9. Williams ST, Prior FG, Bryson P. Hematocrit change in tropical scuba divers. Wilderness Environ Med. 2007 Spring;18(1):48-53.
  10. Gempp E, Blatteau JE, Pontier JM, Balestra C, Louge P. Preventive effect of pre-dive hydration on bubble formation in divers. Br J Sports Med. 2009 Mar;43(3):224-8.
  11. Pendergast DR, Senf CJ, Fletcher MC, Lundgren CE. Effects of ambient temperature on nitrogen uptake and elimination in humans. Undersea Hyperb Med. 2015 Jan-Feb;42(1):85-94.
  12. Hyldegaard O, Møller M, Madsen J. Protective effect of oxygen and heliox breathing during development of spinal decompression sickness. Undersea Hyperb Med. 1994 Jun;21(2):115-28.

Further Reading

  • Mitchell SJ, Bennett MH, Bryson P, Butler FK, Doolette DJ, Holm JR, Kot J, Lafère P. Pre-hospital management of decompression illness: expert review of key principles and controversies. Diving Hyperb Med. 2018 Mar 31;48(1):45-55.
  • Edmonds C, Bennett M, Lippmann J, Mitchell S, editors. Diving & Subaquatic Medicine. 5th ed. Boca Raton, FL: Taylor & Francis; 2016.
  • Blake DF, Crowe M, Lindsay D, Brouff A, Mitchell SJ, Leggat PA, Pollock NW. Comparison of tissue oxygenation achieved breathing oxygen using different delivery devices and flow rates. Diving Hyperb Med. 2020 Mar 31;50(1):34-42.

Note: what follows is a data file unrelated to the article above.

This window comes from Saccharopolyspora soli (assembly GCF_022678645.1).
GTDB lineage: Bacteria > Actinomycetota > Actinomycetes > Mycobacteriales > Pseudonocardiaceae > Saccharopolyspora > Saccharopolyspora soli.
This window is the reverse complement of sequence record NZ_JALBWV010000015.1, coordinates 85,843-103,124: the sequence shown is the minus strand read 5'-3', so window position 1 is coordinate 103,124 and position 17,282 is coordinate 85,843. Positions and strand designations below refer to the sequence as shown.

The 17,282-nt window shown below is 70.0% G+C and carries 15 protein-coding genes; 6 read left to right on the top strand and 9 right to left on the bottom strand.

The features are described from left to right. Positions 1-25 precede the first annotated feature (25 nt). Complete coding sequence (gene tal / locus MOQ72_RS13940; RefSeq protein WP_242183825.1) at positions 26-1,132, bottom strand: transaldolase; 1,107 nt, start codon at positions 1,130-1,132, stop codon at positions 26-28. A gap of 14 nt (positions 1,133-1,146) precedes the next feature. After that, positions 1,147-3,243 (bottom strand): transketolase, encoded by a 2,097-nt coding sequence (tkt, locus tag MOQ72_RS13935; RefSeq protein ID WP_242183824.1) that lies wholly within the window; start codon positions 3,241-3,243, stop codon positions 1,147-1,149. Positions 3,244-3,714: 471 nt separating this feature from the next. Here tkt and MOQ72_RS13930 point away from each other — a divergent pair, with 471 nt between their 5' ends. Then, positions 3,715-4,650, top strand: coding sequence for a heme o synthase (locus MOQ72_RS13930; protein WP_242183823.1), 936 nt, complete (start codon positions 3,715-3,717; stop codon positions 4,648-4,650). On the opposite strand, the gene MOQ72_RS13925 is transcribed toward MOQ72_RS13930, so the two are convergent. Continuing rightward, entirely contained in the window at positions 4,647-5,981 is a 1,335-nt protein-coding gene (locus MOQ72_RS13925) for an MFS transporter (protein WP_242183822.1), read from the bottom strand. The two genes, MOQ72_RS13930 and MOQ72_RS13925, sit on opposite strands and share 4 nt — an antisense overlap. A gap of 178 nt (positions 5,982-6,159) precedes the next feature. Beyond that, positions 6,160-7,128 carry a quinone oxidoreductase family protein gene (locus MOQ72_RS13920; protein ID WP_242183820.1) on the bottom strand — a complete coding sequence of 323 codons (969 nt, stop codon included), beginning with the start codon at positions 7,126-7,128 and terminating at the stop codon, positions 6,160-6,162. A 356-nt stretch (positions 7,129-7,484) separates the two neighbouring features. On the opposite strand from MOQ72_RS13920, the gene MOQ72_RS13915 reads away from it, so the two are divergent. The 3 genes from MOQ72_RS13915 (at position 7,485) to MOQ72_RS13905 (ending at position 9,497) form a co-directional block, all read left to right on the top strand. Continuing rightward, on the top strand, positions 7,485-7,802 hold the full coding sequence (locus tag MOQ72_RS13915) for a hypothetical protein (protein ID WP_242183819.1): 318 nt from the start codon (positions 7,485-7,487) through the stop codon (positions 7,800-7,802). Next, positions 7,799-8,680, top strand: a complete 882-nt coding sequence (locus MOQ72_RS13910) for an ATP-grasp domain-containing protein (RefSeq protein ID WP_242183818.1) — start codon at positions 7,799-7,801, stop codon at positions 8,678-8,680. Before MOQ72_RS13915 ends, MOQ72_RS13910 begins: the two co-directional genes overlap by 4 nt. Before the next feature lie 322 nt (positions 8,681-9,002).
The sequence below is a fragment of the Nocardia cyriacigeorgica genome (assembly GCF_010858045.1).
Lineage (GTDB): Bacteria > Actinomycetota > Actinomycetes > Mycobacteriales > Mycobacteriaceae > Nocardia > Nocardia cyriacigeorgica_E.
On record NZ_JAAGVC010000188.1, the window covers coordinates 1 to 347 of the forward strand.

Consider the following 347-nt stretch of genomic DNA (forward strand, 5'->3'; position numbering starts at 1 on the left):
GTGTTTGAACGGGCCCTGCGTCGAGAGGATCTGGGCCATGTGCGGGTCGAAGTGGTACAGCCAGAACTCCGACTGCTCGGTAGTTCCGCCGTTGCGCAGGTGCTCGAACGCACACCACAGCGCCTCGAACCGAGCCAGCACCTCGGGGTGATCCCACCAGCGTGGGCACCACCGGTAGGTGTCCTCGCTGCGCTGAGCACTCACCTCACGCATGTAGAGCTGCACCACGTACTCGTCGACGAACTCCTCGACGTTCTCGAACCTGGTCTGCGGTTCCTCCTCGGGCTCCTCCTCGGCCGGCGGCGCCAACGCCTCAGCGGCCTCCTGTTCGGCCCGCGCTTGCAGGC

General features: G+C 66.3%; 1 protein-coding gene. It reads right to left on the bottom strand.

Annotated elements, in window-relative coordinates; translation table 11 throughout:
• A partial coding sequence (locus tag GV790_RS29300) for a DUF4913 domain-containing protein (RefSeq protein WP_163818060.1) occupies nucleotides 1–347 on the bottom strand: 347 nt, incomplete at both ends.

• Lippmann J. Oxygen First Aid for Divers. Melbourne: Submariner Publications; 2016.
  • Lippmann J, Bugg S. The Diving Emergency Handbook. 8 th ed. Melbourne: Submariner Publications; 2020.

About this Guideline

  • Search date/s: 18 September 2020
  • Question/PICO: P: Divers using compressed gas requiring (resuscitation OR first aid)
    • I: Any first aid or first responder intervention (out of hospital) other than standard CPR
    • C: Standard CPR
    • O: (Survival to discharge neurologically intact) OR (survival to admission to hospital) OR (return of spontaneous circulation)
    • S: Any study
    • T: 2000 - present
  • Method: Evidence update following systematic review Mitchell et al 2018
  • Primary reviewers: John Lippmann, Simon Mitchell, Michael Bennett
  • Secondary review: Finlay Macneil
  • Worksheet Hereco spreadsheet
  • Approved: April 2021
  • Guidelines superseded: ARC Guideline 9.3.5 - November 2011